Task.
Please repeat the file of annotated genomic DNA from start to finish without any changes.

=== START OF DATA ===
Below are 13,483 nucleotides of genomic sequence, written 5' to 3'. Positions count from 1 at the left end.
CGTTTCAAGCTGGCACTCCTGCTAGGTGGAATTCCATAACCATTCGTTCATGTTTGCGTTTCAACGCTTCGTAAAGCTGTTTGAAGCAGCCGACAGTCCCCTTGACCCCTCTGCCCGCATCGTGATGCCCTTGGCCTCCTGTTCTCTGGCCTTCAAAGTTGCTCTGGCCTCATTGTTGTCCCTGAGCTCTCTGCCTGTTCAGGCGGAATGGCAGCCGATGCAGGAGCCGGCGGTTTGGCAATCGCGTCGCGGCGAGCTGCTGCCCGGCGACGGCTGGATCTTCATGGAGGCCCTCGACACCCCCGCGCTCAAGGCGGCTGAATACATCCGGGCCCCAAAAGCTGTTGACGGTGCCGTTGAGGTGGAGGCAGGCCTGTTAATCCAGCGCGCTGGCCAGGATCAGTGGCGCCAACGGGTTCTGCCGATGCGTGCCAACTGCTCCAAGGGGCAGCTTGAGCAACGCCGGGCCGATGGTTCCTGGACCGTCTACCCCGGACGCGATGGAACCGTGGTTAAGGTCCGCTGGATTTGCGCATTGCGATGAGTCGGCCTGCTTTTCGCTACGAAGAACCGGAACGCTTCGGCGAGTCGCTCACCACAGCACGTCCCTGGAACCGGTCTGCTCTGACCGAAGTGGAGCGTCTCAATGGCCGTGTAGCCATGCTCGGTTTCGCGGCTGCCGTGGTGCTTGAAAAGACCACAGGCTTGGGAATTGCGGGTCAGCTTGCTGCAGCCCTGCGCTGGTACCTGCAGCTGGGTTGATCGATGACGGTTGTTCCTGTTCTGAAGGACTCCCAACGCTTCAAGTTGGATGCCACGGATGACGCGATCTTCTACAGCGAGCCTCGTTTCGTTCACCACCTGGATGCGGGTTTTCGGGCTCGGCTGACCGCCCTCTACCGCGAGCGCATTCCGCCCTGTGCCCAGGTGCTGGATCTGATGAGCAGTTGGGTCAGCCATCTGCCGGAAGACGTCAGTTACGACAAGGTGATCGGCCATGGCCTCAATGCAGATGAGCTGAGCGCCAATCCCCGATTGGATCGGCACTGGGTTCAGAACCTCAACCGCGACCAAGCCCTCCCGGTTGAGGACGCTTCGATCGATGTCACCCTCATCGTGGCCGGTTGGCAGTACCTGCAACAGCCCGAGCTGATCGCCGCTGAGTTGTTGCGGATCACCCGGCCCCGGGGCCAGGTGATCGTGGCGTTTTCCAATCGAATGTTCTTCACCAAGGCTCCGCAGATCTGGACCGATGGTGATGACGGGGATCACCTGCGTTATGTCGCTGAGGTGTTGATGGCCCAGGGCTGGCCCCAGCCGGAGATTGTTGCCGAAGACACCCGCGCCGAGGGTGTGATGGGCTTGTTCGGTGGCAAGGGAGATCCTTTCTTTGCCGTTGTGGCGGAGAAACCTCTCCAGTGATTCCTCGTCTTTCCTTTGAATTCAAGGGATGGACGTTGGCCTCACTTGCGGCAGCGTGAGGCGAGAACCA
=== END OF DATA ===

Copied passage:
Below are 13,483 nucleotides of genomic sequence, written 5' to 3'. Positions count from 1 at the left end.
CGTTTCAAGCTGGCACTCCTGCTAGGTGGAATTCCATAACCATTCGTTCATGTTTGCGTTTCAACGCTTCGTAAAGCTGTTTGAAGCAGCCGACAGTCCCCTTGACCCCTCTGCCCGCATCGTGATGCCCTTGGCCTCCTGTTCTCTGGCCTTCAAAGTTGCTCTGGCCTCATTGTTGTCCCTGAGCTCTCTGCCTGTTCAGGCGGAATGGCAGCCGATGCAGGAGCCGGCGGTTTGGCAATCGCGTCGCGGCGAGCTGCTGCCCGGCGACGGCTGGATCTTCATGGAGGCCCTCGACACCCCCGCGCTCAAGGCGGCTGAATACATCCGGGCCCCAAAAGCTGTTGACGGTGCCGTTGAGGTGGAGGCAGGCCTGTTAATCCAGCGCGCTGGCCAGGATCAGTGGCGCCAACGGGTTCTGCCGATGCGTGCCAACTGCTCCAAGGGGCAGCTTGAGCAACGCCGGGCCGATGGTTCCTGGACCGTCTACCCCGGACGCGATGGAACCGTGGTTAAGGTCCGCTGGATTTGCGCATTGCGATGAGTCGGCCTGCTTTTCGCTACGAAGAACCGGAACGCTTCGGCGAGTCGCTCACCACAGCACGTCCCTGGAACCGGTCTGCTCTGACCGAAGTGGAGCGTCTCAATGGCCGTGTAGCCATGCTCGGTTTCGCGGCTGCCGTGGTGCTTGAAAAGACCACAGGCTTGGGAATTGCGGGTCAGCTTGCTGCAGCCCTGCGCTGGTACCTGCAGCTGGGTTGATCGATGACGGTTGTTCCTGTTCTGAAGGACTCCCAACGCTTCAAGTTGGATGCCACGGATGACGCGATCTTCTACAGCGAGCCTCGTTTCGTTCACCACCTGGATGCGGGTTTTCGGGCTCGGCTGACCGCCCTCTACCGCGAGCGCATTCCGCCCTGTGCCCAGGTGCTGGATCTGATGAGCAGTTGGGTCAGCCATCTGCCGGAAGACGTCAGTTACGACAAGGTGATCGGCCATGGCCTCAATGCAGATGAGCTGAGCGCCAATCCCCGATTGGATCGGCACTGGGTTCAGAACCTCAACCGCGACCAAGCCCTCCCGGTTGAGGACGCTTCGATCGATGTCACCCTCATCGTGGCCGGTTGGCAGTACCTGCAACAGCCCGAGCTGATCGCCGCTGAGTTGTTGCGGATCACCCGGCCCCGGGGCCAGGTGATCGTGGCGTTTTCCAATCGAATGTTCTTCACCAAGGCTCCGCAGATCTGGACCGATGGTGATGACGGGGATCACCTGCGTTATGTCGCTGAGGTGTTGATGGCCCAGGGCTGGCCCCAGCCGGAGATTGTTGCCGAAGACACCCGCGCCGAGGGTGTGATGGGCTTGTTCGGTGGCAAGGGAGATCCTTTCTTTGCCGTTGTGGCGGAGAAACCTCTCCAGTGATTCCTCGTCTTTCCTTTGAATTCAAGGGATGGACGTTGGCCTCACTTGCGGCAGCGTGAGGCGAGAACCA